Is Trump to blame for that man's actions? The point is immaterial. Trump didn't order anyone to kill. However, he helped the killer's thought process by dehumanizing whole swaths of people.

            At this point, few could argue that, as Joe Biden said after the killings in El Paso and Ohio, "We have a president with a toxic tongue who has publicly and without unapologetically embraced the political strategy of hate, racism and division."

            Unless one demonstrates it otherwise, "all lives matter" is an empty claim.

            What matters? Tax cuts that help those who don't need any. Policies sculpted by the religious right. Dictums that eviscerate environmental laws and leave public lands at risk.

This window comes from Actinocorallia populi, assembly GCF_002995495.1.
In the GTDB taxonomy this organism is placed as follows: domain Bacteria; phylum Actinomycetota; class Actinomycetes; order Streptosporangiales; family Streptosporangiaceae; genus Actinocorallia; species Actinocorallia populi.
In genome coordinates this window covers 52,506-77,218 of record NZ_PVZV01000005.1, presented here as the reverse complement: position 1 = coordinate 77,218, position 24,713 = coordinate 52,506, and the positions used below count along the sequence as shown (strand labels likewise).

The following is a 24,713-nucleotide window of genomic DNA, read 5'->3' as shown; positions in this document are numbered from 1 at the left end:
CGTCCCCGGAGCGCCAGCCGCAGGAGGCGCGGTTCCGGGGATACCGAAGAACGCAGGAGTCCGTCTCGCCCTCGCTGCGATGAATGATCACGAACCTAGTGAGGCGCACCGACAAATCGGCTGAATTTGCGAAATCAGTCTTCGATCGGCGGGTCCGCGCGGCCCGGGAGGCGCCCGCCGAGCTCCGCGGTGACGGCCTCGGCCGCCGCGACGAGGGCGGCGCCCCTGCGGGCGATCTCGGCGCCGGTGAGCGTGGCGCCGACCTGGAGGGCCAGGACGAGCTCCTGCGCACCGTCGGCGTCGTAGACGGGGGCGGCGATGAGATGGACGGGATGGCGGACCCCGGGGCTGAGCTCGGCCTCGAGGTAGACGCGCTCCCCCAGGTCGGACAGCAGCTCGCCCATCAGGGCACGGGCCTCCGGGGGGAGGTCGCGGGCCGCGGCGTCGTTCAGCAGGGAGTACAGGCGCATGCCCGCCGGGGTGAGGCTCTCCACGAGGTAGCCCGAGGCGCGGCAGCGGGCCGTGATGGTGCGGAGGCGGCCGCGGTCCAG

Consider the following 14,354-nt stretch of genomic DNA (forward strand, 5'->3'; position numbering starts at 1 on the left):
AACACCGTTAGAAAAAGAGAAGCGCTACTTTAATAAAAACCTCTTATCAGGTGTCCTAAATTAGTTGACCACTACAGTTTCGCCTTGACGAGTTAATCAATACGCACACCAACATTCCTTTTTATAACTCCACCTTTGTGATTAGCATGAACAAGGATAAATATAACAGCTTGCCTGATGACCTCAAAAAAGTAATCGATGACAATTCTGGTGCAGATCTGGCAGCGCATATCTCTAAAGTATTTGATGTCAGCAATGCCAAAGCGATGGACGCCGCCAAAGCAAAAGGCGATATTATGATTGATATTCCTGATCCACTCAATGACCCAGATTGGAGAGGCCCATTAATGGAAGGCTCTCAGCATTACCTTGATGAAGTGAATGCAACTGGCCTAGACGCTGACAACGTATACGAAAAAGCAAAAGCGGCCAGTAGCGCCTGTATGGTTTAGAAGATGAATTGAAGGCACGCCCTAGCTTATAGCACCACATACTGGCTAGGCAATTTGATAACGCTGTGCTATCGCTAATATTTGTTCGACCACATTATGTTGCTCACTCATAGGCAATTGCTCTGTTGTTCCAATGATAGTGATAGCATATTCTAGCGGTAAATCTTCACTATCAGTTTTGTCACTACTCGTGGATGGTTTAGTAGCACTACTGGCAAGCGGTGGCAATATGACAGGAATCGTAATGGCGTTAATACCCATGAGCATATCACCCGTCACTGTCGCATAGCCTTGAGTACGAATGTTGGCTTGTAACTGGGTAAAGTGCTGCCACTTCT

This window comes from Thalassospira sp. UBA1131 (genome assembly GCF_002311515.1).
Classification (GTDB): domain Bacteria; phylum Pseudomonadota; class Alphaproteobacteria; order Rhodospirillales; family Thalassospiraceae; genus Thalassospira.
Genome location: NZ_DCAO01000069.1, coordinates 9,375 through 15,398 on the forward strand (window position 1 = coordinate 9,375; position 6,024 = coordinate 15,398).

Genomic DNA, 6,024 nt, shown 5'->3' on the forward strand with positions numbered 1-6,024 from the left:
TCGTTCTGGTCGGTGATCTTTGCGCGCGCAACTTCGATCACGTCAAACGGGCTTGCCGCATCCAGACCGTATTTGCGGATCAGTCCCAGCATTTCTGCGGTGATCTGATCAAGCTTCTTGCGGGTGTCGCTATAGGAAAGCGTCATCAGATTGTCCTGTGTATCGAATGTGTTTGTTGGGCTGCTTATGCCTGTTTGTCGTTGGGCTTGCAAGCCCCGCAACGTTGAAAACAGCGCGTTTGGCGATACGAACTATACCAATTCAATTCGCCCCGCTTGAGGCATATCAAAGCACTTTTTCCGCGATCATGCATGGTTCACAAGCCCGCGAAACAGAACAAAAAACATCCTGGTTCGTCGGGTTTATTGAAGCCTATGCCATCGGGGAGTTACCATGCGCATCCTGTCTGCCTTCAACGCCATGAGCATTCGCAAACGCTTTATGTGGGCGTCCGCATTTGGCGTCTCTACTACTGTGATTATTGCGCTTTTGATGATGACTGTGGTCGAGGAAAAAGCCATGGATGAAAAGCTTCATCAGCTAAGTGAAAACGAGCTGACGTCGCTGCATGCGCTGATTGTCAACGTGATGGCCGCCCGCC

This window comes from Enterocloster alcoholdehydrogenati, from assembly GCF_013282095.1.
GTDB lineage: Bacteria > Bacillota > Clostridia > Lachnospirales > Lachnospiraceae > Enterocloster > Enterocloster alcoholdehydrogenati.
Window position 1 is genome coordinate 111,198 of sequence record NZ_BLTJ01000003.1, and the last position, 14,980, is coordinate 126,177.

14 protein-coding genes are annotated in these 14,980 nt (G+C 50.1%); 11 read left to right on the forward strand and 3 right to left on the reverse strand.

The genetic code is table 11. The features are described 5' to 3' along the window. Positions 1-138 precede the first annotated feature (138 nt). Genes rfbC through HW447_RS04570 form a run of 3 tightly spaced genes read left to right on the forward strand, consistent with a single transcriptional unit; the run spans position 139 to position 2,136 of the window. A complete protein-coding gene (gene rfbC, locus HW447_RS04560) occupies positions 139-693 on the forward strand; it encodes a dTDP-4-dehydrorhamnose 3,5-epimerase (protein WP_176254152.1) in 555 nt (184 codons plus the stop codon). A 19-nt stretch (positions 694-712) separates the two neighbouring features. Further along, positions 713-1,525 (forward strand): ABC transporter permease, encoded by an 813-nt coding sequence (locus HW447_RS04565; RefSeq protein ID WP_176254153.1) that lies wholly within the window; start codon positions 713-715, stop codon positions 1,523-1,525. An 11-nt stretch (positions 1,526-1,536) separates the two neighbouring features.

Oh, and don't forget that most precious of all considerations, that firearm. Know for sure that the NRA is not letting Trump forget it right now.

            In the words of a T-shirt seen the other day:

            "All guns matter."

            Longtime newspaperman John Young lives in Colorado. Email: jyoungcolumn@gmail.com.

 

Monday, August 5, 2019

GOP, religious right wedded in moral rot

            How far we've come. 

            From FDR's fireside chats to grade-school tweets that light tiki torches. 

            From JFK's selflessness to every man for himself. 

            From Barack Obama's "Amazing Grace" to . . . the man who in 2016 took the down escalator into our nation's life. 

            He hardened America's racial divides. He demeaned women. He has shown his chief devotion to be the spouting of lies. 

            History will record all of this. Whether impeached or not, Donald Trump and his amen chorus won't escape the judgment that matters most.